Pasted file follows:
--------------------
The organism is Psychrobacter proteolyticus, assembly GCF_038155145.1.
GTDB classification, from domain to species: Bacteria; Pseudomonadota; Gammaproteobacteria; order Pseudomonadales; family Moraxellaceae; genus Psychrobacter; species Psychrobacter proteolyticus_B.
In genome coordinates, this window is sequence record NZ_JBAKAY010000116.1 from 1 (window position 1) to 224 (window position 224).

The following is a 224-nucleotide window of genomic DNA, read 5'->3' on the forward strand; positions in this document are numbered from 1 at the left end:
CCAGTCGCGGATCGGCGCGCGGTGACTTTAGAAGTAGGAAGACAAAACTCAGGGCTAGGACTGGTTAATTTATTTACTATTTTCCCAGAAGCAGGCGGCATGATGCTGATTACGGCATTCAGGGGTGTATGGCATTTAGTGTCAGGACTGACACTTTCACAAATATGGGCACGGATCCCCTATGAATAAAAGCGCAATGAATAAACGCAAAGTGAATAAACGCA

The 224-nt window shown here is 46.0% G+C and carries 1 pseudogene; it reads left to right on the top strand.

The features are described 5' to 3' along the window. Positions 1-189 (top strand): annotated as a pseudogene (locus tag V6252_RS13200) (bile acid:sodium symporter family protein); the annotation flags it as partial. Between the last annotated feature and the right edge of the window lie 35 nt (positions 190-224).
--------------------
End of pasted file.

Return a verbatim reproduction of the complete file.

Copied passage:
The organism is Psychrobacter proteolyticus, assembly GCF_038155145.1.
GTDB classification, from domain to species: Bacteria; Pseudomonadota; Gammaproteobacteria; order Pseudomonadales; family Moraxellaceae; genus Psychrobacter; species Psychrobacter proteolyticus_B.
In genome coordinates, this window is sequence record NZ_JBAKAY010000116.1 from 1 (window position 1) to 224 (window position 224).

The following is a 224-nucleotide window of genomic DNA, read 5'->3' on the forward strand; positions in this document are numbered from 1 at the left end:
CCAGTCGCGGATCGGCGCGCGGTGACTTTAGAAGTAGGAAGACAAAACTCAGGGCTAGGACTGGTTAATTTATTTACTATTTTCCCAGAAGCAGGCGGCATGATGCTGATTACGGCATTCAGGGGTGTATGGCATTTAGTGTCAGGACTGACACTTTCACAAATATGGGCACGGATCCCCTATGAATAAAAGCGCAATGAATAAACGCAAAGTGAATAAACGCA

The 224-nt window shown here is 46.0% G+C and carries 1 pseudogene; it reads left to right on the top strand.

The features are described 5' to 3' along the window. Positions 1-189 (top strand): annotated as a pseudogene (locus tag V6252_RS13200) (bile acid:sodium symporter family protein); the annotation flags it as partial. Between the last annotated feature and the right edge of the window lie 35 nt (positions 190-224).